Brief History of the Almshouses
The main almshouse occupies an area where formerly stood the Old Hospital originally used as a pest house and afterwards for prisoners of war. In the middle of the nineteenth century it was let out for private dwellings. In 1858 the building was taken down to make way for new almshouses.
The almshouses were built to accommodate twenty people, 10 men and 10 women, 5 of whom were stipulated to be nurses who would care not only for the other residents but also the wider community in Rochester. This was the start of the Watts Nursing service which lasted over 90 years but ceased in 1950 following the introduction of the National Health Service in 1947.
The new building has a boardroom for meetings plus a common room and a dining room in the central section for the residents and visitors.
Facing the building, the accommodation for the women was to the left and the men’s on the right. Each resident had a sitting room, a bedroom and a scullery.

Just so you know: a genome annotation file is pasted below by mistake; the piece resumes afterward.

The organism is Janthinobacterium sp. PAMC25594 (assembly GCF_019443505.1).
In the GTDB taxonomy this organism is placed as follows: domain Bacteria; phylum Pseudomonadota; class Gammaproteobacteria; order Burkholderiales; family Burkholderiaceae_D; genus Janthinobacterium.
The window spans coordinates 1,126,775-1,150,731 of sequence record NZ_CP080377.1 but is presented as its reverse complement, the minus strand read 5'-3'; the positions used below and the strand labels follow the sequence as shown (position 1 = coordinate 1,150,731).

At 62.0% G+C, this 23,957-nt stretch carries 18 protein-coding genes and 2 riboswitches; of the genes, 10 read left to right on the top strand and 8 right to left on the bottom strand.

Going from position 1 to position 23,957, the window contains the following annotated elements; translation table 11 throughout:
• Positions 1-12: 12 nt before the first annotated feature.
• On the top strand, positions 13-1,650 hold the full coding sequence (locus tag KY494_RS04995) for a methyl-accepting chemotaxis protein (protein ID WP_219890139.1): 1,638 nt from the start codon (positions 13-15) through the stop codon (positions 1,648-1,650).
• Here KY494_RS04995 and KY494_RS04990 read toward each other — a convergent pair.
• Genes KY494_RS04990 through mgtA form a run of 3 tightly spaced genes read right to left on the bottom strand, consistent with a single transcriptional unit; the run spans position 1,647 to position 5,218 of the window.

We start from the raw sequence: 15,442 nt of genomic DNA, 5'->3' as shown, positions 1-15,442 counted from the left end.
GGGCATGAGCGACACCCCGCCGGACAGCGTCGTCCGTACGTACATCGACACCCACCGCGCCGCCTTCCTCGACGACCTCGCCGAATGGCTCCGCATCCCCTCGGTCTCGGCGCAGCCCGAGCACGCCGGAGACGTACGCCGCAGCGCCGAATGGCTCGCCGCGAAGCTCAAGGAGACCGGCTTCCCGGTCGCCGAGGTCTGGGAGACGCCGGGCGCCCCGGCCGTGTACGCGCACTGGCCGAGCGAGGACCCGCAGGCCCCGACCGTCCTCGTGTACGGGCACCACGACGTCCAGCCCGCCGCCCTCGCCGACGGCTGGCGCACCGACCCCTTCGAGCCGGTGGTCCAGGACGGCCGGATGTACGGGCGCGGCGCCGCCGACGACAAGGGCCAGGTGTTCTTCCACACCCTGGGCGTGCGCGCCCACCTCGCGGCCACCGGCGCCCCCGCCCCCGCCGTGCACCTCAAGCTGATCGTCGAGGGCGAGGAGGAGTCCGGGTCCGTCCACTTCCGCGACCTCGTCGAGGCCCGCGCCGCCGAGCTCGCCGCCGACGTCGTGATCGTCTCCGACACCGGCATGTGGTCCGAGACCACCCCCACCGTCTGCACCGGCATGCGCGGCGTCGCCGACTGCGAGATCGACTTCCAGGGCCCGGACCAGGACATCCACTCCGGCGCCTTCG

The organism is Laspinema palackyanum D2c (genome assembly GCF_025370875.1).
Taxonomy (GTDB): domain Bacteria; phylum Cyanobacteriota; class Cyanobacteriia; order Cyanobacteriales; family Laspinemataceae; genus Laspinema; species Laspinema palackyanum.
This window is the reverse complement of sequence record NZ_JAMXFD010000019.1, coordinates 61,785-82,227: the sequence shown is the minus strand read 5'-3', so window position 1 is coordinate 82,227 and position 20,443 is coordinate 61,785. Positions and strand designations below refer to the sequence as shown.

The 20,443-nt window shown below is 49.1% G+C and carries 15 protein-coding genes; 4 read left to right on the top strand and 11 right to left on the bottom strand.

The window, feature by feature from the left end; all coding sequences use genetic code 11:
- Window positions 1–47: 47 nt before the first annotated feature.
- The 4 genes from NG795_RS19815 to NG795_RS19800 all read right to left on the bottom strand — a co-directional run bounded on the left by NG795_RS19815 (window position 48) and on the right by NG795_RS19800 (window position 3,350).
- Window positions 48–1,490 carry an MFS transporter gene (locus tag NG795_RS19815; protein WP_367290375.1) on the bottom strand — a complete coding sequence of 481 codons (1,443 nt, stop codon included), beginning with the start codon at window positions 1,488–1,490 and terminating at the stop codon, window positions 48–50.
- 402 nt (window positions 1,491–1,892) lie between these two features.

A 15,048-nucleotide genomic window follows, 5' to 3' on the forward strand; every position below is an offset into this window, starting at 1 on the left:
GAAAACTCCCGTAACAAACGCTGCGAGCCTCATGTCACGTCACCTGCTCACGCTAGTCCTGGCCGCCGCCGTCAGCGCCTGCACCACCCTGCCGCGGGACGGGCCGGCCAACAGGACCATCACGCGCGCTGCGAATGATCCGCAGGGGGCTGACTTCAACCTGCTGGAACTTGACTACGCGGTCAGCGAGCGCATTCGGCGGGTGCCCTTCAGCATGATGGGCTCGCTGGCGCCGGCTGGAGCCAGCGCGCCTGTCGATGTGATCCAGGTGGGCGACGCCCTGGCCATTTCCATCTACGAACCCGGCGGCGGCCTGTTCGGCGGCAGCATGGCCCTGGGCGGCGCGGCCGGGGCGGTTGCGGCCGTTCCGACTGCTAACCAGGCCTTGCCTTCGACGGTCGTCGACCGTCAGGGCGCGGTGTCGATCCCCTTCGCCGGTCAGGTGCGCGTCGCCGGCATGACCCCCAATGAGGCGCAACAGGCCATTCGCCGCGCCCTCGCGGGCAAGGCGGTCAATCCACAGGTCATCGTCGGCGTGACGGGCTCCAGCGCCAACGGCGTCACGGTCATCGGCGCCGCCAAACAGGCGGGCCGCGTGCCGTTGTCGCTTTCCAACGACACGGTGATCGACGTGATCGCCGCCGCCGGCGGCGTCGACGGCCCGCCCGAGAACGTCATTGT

Qualification for entry required that applicants be residing in the City of Rochester, be over 55 years of age and in poor circumstances.
Residents were required to sign that they would keep to the rules and regulations; behave themselves, not to quarrel or create a disturbance, and attend a place of worship at least once on Sundays, be in by 10pm, not go out until the porter had opened the gates in the morning, not allowed to sublet their rooms, keep their rooms clean and not have pets. Over the years some of these restrictions were relaxed!
With the start of the Second World War it was decided that the almshouse was located in a vulnerable position and in 1939 the residents and staff moved to a large house known as Eylesden in Sutton Valence. Back at the Maidstone Road site the ARP shelters in the grounds were available to the public. Two gun emplacements were installed and the concrete bases are still evident in the grounds.
A Mr J Phippen in 1861 described the new building as being rather gaudy but years later writers referred to the almshouses as being “of pleasant outline and one which blends well with the surrounding houses”. The Charity returned to the site after the war.